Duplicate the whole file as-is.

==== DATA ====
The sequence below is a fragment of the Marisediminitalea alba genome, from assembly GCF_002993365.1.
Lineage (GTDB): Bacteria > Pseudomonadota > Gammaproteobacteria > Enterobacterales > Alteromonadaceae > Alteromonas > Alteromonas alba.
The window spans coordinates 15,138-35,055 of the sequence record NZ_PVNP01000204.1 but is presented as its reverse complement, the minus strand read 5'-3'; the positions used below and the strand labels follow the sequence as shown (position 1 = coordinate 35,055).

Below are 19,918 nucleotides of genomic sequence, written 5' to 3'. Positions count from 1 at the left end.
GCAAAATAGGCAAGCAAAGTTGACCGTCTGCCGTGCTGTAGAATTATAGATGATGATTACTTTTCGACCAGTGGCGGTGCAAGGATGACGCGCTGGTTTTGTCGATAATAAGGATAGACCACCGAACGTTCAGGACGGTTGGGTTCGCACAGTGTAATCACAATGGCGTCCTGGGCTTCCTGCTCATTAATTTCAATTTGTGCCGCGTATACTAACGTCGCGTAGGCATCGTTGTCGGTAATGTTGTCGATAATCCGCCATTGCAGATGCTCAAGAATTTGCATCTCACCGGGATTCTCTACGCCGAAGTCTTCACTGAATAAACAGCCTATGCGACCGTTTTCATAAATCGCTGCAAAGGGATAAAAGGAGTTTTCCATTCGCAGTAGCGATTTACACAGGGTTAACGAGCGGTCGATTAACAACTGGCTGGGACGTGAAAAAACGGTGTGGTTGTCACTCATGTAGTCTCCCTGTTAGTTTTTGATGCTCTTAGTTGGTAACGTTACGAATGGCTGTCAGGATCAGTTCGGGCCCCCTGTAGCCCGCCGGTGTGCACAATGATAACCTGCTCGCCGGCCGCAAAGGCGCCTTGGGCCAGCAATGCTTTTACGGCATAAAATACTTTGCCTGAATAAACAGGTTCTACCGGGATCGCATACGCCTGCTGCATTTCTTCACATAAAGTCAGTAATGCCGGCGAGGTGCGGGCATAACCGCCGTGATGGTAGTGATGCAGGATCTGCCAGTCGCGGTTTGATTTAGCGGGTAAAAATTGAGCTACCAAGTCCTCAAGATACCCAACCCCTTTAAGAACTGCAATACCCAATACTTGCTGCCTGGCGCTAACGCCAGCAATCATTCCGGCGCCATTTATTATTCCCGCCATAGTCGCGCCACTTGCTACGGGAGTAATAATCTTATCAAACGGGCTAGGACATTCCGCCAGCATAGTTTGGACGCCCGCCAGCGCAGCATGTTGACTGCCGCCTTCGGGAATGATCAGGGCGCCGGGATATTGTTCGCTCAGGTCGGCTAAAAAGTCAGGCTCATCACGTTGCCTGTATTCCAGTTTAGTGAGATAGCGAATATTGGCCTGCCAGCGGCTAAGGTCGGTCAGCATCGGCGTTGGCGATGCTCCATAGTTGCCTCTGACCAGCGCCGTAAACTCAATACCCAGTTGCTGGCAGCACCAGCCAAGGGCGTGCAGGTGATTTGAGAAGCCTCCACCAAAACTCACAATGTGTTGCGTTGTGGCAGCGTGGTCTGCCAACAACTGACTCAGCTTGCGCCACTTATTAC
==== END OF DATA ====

The sequence below is a fragment of the Marisediminitalea alba genome, from assembly GCF_002993365.1.
Lineage (GTDB): Bacteria > Pseudomonadota > Gammaproteobacteria > Enterobacterales > Alteromonadaceae > Alteromonas > Alteromonas alba.
The window spans coordinates 15,138-35,055 of the sequence record NZ_PVNP01000204.1 but is presented as its reverse complement, the minus strand read 5'-3'; the positions used below and the strand labels follow the sequence as shown (position 1 = coordinate 35,055).

Below are 19,918 nucleotides of genomic sequence, written 5' to 3'. Positions count from 1 at the left end.
GCAAAATAGGCAAGCAAAGTTGACCGTCTGCCGTGCTGTAGAATTATAGATGATGATTACTTTTCGACCAGTGGCGGTGCAAGGATGACGCGCTGGTTTTGTCGATAATAAGGATAGACCACCGAACGTTCAGGACGGTTGGGTTCGCACAGTGTAATCACAATGGCGTCCTGGGCTTCCTGCTCATTAATTTCAATTTGTGCCGCGTATACTAACGTCGCGTAGGCATCGTTGTCGGTAATGTTGTCGATAATCCGCCATTGCAGATGCTCAAGAATTTGCATCTCACCGGGATTCTCTACGCCGAAGTCTTCACTGAATAAACAGCCTATGCGACCGTTTTCATAAATCGCTGCAAAGGGATAAAAGGAGTTTTCCATTCGCAGTAGCGATTTACACAGGGTTAACGAGCGGTCGATTAACAACTGGCTGGGACGTGAAAAAACGGTGTGGTTGTCACTCATGTAGTCTCCCTGTTAGTTTTTGATGCTCTTAGTTGGTAACGTTACGAATGGCTGTCAGGATCAGTTCGGGCCCCCTGTAGCCCGCCGGTGTGCACAATGATAACCTGCTCGCCGGCCGCAAAGGCGCCTTGGGCCAGCAATGCTTTTACGGCATAAAATACTTTGCCTGAATAAACAGGTTCTACCGGGATCGCATACGCCTGCTGCATTTCTTCACATAAAGTCAGTAATGCCGGCGAGGTGCGGGCATAACCGCCGTGATGGTAGTGATGCAGGATCTGCCAGTCGCGGTTTGATTTAGCGGGTAAAAATTGAGCTACCAAGTCCTCAAGATACCCAACCCCTTTAAGAACTGCAATACCCAATACTTGCTGCCTGGCGCTAACGCCAGCAATCATTCCGGCGCCATTTATTATTCCCGCCATAGTCGCGCCACTTGCTACGGGAGTAATAATCTTATCAAACGGGCTAGGACATTCCGCCAGCATAGTTTGGACGCCCGCCAGCGCAGCATGTTGACTGCCGCCTTCGGGAATGATCAGGGCGCCGGGATATTGTTCGCTCAGGTCGGCTAAAAAGTCAGGCTCATCACGTTGCCTGTATTCCAGTTTAGTGAGATAGCGAATATTGGCCTGCCAGCGGCTAAGGTCGGTCAGCATCGGCGTTGGCGATGCTCCATAGTTGCCTCTGACCAGCGCCGTAAACTCAATACCCAGTTGCTGGCAGCACCAGCCAAGGGCGTGCAGGTGATTTGAGAAGCCTCCACCAAAACTCACAATGTGTTGCGTTGTGGCAGCGTGGTCTGCCAACAACTGACTCAGCTTGCGCCACTTATTAC